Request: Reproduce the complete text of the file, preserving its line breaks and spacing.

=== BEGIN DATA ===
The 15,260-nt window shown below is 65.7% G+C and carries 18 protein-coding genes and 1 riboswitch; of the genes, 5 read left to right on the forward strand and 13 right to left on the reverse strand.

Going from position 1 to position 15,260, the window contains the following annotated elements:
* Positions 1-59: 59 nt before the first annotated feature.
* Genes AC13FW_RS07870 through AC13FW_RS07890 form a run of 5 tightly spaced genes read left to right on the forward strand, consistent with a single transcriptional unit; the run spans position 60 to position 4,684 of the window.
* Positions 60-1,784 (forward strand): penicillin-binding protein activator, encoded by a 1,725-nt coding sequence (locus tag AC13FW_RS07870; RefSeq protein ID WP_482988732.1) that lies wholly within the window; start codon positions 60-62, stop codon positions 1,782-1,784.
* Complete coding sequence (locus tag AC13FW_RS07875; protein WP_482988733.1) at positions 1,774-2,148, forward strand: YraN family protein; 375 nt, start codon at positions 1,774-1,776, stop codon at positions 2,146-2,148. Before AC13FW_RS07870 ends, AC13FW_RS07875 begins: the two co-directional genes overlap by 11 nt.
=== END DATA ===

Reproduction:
The 15,260-nt window shown below is 65.7% G+C and carries 18 protein-coding genes and 1 riboswitch; of the genes, 5 read left to right on the forward strand and 13 right to left on the reverse strand.

Going from position 1 to position 15,260, the window contains the following annotated elements:
* Positions 1-59: 59 nt before the first annotated feature.
* Genes AC13FW_RS07870 through AC13FW_RS07890 form a run of 5 tightly spaced genes read left to right on the forward strand, consistent with a single transcriptional unit; the run spans position 60 to position 4,684 of the window.
* Positions 60-1,784 (forward strand): penicillin-binding protein activator, encoded by a 1,725-nt coding sequence (locus tag AC13FW_RS07870; RefSeq protein ID WP_482988732.1) that lies wholly within the window; start codon positions 60-62, stop codon positions 1,782-1,784.
* Complete coding sequence (locus tag AC13FW_RS07875; protein WP_482988733.1) at positions 1,774-2,148, forward strand: YraN family protein; 375 nt, start codon at positions 1,774-1,776, stop codon at positions 2,146-2,148. Before AC13FW_RS07870 ends, AC13FW_RS07875 begins: the two co-directional genes overlap by 11 nt.